September 29, 2015 § 2 Comments
Seven reasons you feel like you never have enough time from Business Insider.
September 28, 2015 § Leave a comment
We should all know by now that a judgment that disposes of fewer than all of the contested issues in a case, or as to fewer than all of the parties, is not final and appealable, per MRCP 54(b).
So, consider this case …
You represent a creditor who has timely probated a claim against an estate. The executor files a contest to your client’s claim and notices it for hearing. At the close of the hearing the chancellor renders a bench opinion denying your client’s claim and enters a judgment to that effect. Now your client wants to appeal.
… what is your appeal time?
On one hand, the judgment denying the probated claim obviously disposes of fewer than all of the contested issues in the case, and fewer than all of the other parties are finally affected (i.e., other creditors, heirs or beneficiaries, etc.). So is an appeal barred by R54(b)?
On the other hand, your client’s involvement in the case is most assuredly concluded. The estate will proceed on its merry way without your client’s further involvement. And it could take months or even years for the court to wind up the estate and enter a final judgment closing it. Why should your client have to wait.
The question did arise in the recent COA case, Estate of Holmes: Holmes v. Turner, decided September 1, 2015. In that case, Becky Turner and her nephew, Brett Holmes, were in a dispute over a claim that Brett probated against the estate of Frances B. Holmes. The chancellor denied the claim and Brett appealed. Becky asserted on appeal that the court’s order or judgment overruling the claim was not a final, appealable judgment, and that, therefore, Brett’s appeal was untimely. In footnote 3, at ¶16, Justice Maxwell, writing for the court, disagreed with Becky’s position:
Becky asserts this order was not final and appealable, comparing it to the interlocutory order in the lawsuit-within-an-estate case In re Estate of Drake, 134 So. 3d 328 (Miss. Ct. App. 2013). But in contrast to the order in that case, the chancellor’s order here finally resolved the probate claim by Jimmy’s estate that Brett lodged against Frances’s estate. Further, both the Mississippi Supreme Court and this court have exercised appellate jurisdiction over timely appeals from orders either allowing or disallowing claims against still-open estates. E.g., In re Estate of Petrick, 635 So. 2d 1389 (Miss. 1994); In re Estate of Ladner, 911 So. 2d 673 (Miss. Ct. App. 2005).
That sort of obliquely says that the time to appeal is within thirty days of the order or judgment denying the claim, but it does not come right out and say so.
There actually is a case, however, that directly answers the question. In Estate of Philyaw: Braxton v. Johnson, 514 So.2d 1232, 1236-7 (Miss. 1987), Braxton contested Johnson’s claim. Johnson prevailed, and Braxton did not immediately file an appeal, but rather waited until the judgment closing the estate was entered. The MSSC said this:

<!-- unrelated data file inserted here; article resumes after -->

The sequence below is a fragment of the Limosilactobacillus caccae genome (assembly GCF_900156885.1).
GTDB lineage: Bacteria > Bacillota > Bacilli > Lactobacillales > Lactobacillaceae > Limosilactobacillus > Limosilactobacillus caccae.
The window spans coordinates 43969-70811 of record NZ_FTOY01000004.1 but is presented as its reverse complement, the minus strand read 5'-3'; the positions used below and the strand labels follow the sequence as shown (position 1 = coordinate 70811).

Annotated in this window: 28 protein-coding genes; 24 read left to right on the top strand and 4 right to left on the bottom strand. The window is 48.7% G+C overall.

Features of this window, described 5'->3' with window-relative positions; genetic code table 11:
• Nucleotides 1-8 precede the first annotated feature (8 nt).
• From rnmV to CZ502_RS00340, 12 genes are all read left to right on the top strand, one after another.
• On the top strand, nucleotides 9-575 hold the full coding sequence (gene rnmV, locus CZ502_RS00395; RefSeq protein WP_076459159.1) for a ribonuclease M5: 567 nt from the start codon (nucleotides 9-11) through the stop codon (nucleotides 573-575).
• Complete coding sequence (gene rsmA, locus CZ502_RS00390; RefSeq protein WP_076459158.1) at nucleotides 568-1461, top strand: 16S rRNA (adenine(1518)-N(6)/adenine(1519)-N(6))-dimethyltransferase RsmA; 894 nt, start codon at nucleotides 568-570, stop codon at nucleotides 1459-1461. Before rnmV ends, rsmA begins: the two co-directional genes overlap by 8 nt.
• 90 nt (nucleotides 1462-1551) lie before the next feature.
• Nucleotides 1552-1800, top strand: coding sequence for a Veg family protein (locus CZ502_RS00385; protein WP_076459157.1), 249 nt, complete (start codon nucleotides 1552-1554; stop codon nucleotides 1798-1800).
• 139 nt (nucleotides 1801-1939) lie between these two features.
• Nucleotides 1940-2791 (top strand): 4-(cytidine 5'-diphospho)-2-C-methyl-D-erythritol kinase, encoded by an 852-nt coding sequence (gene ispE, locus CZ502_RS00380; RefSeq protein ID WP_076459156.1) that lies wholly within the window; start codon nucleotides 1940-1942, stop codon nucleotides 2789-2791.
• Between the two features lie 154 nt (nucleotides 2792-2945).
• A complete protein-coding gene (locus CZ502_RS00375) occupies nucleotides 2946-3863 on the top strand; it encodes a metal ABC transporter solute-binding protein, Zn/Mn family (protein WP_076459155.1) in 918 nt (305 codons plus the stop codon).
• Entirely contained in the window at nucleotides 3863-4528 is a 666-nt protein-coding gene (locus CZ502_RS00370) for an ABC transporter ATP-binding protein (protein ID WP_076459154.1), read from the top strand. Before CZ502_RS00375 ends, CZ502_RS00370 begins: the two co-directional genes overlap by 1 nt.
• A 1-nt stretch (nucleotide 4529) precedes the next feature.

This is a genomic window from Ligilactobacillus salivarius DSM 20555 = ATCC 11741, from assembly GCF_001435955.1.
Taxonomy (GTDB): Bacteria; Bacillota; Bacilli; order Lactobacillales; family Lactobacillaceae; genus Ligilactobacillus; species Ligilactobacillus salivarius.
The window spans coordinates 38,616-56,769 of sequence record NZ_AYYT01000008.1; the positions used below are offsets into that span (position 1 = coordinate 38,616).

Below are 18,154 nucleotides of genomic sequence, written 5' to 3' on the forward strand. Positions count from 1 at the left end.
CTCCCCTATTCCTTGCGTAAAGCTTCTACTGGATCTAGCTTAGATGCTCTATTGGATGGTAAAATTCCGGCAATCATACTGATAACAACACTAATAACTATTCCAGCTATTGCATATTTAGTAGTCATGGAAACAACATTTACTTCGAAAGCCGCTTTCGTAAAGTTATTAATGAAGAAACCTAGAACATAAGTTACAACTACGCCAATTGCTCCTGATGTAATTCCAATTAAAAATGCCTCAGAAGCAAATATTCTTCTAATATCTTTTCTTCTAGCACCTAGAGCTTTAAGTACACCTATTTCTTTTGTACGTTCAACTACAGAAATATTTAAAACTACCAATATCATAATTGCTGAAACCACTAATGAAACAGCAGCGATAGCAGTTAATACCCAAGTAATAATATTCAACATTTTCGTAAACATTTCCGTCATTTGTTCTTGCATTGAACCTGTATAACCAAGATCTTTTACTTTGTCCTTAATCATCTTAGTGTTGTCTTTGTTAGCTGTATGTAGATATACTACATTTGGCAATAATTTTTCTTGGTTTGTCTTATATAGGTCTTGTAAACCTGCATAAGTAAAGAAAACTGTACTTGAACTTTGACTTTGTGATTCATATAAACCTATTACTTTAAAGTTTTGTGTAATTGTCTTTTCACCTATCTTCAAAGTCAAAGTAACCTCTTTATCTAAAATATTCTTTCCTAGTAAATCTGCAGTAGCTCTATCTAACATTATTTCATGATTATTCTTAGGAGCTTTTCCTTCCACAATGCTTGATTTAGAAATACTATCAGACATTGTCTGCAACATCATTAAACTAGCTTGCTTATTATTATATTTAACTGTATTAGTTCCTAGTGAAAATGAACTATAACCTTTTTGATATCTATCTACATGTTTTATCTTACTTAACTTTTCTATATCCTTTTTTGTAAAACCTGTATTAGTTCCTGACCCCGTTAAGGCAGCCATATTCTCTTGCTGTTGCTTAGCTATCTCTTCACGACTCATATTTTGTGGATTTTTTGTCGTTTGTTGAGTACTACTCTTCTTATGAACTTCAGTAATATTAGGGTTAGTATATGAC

The question therefore is whether the time for an appeal for an administrator or executor unhappy with a decree allowing a contested claim runs from the date of such decree or from the date of the decree finally closing the estate. Darryl has not seen fit to cite this Court with any apposite authority supporting his response to Johnson.
We agree with Johnson, that the time for any appeal from a chancellor’s decision on the claim started on the date of the decree allowing it.
Miss. Code Ann. § 91-7-165 is the statutory procedure for contested creditors’ claims. Miss. Code Ann. § 11-51-9 recognizes final decrees include “matters testamentary and of administration …” Miss. Code Ann. § 11-51-99 specifically authorizes executors or administrators to appeal from any decree affecting them in their fiduciary capacity.
While the specific jurisdictional question raised by Johnson has never been addressed by this Court, it appears that appeals by administrators or executors unhappy with a decree allowing a contested claim have generally been taken from that decree. See: McKellar’s Estate v. Brown, 404 So.2d 550 (Miss.1981); Wooley v. Wooley, 194 Miss. 751, 12 So.2d 539 (1943); Ellis v. Berry, 145 Miss. 652, 110 So. 211 (1926).
That the administrator or executor’s time to appeal begins to run from date of the decree allowing the claim is supported by most of the authorities from other states which have addressed this question. See: Parsons v. M.E. McCabe & Son, 127 Kan. 847, 275 P. 173 (1929); In re Swanson’s Estate, 239 Iowa 294, 31 N.W.2d 385 (1948); In re Hildreth’s Estate, 113 Vt. 26, 28 A.2d 633 (1942).
There is, however, some contrary authority. See: In re Naegely’s Estate, 31 Cal.App.2d 470, 88 P.2d 715 (1939); In re Gooder’s Estate, 68 S.D. 415, 3 N.W.2d 478 (1942); In re Allen’s Estate, 175 Wash. 65, 26 P.2d 396 (1933).
We find the better view is that time for an appeal should run from the date of the decree on the claim.
The efficient and orderly administration of estates and payment of all just debts without unjustified delay compels our conclusion. To permit an administrator to wait until an estate is otherwise ready for closing before deciding whether or not to appeal a decree allowing a claim would countenance outrageous postponements in paying the indebtednesses due by the estate. Moreover, an administrator cannot close an estate until there has been a final adjudication as to precisely what debtors are due by the estate, which he has a duty to pay. See: Miss.Code Ann. § 91-7-291; Fidelity & Deposit Co. v. Doughtry, 181 Miss. 586, 179 So. 846 (1938); Walker v. Woods, 166 Miss. 471, 148 So. 354 (1933).
The time for taking an appeal from the November 8, 1982, decree having long since expired, this Court is without jurisdiction to hear any defense to Johnson’s claim against the Philyaw estate. Miss. Code Ann. § 11-51-5.